The advantage of these is that you can sign up with a French address and then carry out transactions in another country.

Many people use internet bank accounts – Wise (formerly the money-transfer service Transferwise, now set up as a bank), Revolut or Starling are notable examples – when they first move to France before they set up French accounts.

The disadvantage for some people is their lack of a physical presence so in case of a question or a problem contact can only be made by phone or – more usually – via email or chatbot. Many internet banks also do not issue cheque books or accept queues, which can be a problem for some customers.

Customers can set up accounts in different currencies and depending on the bank and its licencing you may also be account to get an account number and IBAN for your home country as well as a European IBAN.

READ ALSO The best UK banks for Brits in France

It means you can use the account for business back home, but also transfer money quickly and easily to/from France. It might give a better deal on exchange rates than receiving a pension in one currency and then spending in euros in France.

There’s a tendency to assume that internet-only banks are less secure, which isn’t necessarily the case, but if there are problems it can be harder to get redress. Make sure the bank you are using has a banking licence in your home country and France for peace of mind.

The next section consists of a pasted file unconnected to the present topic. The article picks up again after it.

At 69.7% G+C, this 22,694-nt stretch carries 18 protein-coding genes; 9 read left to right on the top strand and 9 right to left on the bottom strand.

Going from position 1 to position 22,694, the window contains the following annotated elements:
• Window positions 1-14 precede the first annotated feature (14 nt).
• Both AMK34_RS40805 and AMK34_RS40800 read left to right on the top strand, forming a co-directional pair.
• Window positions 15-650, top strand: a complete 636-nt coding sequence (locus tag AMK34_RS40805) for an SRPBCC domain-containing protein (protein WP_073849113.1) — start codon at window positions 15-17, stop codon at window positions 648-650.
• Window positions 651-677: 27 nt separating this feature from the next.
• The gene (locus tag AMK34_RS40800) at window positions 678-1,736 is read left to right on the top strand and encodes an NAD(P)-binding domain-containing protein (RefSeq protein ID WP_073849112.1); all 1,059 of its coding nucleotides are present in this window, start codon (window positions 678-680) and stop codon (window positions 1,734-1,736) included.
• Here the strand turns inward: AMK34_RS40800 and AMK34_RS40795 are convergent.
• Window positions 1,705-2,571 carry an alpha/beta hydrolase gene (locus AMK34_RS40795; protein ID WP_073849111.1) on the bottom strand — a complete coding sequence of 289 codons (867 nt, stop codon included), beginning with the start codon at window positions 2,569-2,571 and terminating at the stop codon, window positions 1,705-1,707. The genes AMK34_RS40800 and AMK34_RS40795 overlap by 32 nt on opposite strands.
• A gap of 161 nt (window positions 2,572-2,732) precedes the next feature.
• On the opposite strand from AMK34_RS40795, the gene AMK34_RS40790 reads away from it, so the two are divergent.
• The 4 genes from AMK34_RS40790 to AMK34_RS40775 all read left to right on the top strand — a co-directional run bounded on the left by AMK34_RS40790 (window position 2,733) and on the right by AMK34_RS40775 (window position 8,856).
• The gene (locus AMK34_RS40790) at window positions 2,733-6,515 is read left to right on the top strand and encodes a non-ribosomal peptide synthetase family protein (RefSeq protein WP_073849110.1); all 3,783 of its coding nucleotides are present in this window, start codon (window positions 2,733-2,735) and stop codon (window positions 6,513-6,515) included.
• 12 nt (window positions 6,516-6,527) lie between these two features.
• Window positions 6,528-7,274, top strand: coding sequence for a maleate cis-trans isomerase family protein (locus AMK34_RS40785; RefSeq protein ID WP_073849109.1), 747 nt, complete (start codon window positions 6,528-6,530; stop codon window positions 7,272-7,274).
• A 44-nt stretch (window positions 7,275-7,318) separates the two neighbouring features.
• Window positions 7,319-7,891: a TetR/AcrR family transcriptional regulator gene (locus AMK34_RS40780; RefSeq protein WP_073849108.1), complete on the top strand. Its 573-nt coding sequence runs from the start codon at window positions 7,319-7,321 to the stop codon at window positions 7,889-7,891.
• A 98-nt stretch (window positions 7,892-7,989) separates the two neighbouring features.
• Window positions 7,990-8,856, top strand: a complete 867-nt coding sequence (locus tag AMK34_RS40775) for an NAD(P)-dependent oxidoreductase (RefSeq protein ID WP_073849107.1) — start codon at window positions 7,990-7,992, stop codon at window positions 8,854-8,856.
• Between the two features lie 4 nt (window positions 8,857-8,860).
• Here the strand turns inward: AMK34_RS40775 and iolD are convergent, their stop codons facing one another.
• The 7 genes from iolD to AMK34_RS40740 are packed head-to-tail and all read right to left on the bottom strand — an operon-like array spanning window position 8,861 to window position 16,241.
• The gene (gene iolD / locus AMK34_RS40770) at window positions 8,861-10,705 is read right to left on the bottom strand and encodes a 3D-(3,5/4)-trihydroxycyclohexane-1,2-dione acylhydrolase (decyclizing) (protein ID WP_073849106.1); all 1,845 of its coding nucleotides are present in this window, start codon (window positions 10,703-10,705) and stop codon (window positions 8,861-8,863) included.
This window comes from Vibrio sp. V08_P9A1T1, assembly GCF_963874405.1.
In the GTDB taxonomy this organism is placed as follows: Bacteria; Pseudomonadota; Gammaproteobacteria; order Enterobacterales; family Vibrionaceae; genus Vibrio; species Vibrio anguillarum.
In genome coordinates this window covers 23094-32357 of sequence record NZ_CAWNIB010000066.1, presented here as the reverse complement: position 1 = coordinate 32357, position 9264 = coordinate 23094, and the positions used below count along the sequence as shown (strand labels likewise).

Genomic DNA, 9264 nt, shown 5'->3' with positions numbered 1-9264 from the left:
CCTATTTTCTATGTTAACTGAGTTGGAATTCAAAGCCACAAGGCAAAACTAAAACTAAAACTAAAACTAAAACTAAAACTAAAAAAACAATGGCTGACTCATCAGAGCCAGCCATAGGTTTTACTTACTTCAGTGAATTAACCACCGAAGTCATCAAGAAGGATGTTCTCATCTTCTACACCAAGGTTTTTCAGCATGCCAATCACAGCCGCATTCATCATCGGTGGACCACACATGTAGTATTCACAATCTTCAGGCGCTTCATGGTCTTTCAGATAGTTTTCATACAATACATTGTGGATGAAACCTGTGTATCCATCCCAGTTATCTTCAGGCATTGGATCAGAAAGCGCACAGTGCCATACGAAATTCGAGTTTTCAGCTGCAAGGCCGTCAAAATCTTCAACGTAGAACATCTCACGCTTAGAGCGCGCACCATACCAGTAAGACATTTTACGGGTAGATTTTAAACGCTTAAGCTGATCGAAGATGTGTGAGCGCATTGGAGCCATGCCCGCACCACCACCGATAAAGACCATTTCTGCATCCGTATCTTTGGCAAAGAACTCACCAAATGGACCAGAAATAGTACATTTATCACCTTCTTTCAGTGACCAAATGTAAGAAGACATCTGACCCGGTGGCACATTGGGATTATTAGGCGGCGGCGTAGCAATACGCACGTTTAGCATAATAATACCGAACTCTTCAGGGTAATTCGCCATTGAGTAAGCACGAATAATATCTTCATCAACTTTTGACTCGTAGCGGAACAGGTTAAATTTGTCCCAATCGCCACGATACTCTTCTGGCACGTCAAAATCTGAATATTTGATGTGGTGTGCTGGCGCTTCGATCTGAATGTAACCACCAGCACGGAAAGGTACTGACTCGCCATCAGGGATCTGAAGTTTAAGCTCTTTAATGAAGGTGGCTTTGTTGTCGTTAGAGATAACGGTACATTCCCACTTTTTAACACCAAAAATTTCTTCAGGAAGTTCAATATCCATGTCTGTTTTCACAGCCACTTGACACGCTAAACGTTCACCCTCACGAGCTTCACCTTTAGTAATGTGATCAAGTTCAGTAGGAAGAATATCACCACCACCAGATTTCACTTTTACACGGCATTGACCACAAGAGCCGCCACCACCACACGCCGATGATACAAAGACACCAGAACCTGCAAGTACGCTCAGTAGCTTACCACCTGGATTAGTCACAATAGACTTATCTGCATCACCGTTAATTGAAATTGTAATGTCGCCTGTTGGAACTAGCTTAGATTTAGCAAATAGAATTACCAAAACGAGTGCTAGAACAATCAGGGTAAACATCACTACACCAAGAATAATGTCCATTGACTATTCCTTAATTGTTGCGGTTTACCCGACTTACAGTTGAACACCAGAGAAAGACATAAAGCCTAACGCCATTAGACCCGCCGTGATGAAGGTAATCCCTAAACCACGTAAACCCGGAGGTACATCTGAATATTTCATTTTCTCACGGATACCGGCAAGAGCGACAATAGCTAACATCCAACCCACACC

French banks

Most people living in France already have a French account for daily life, but can you use this for all your financial affairs?

It depends on your situation. Pension providers may only pay into a home account, while if you still have financial liabilities in another country, such as a mortgage, you may need to keep an account in that country. 

Keeping a home address

Many non-EU residents in France get around the problem by using a ‘care of’ address back home in order to retain their bank account – usually either the address of a property that they own or the home of a relative.

Whether this is allowed is a bit of a grey area. Opening a new account may be difficult, but existing accounts may be kept open. Some banks – especially British ones – seem to be keen on checking whether their customers are permanent residents while others don’t seem to care as much.

Basically you can’t lie to your bank if they ask you outright where your full-time residence or tax residence is, but not all banks ask this.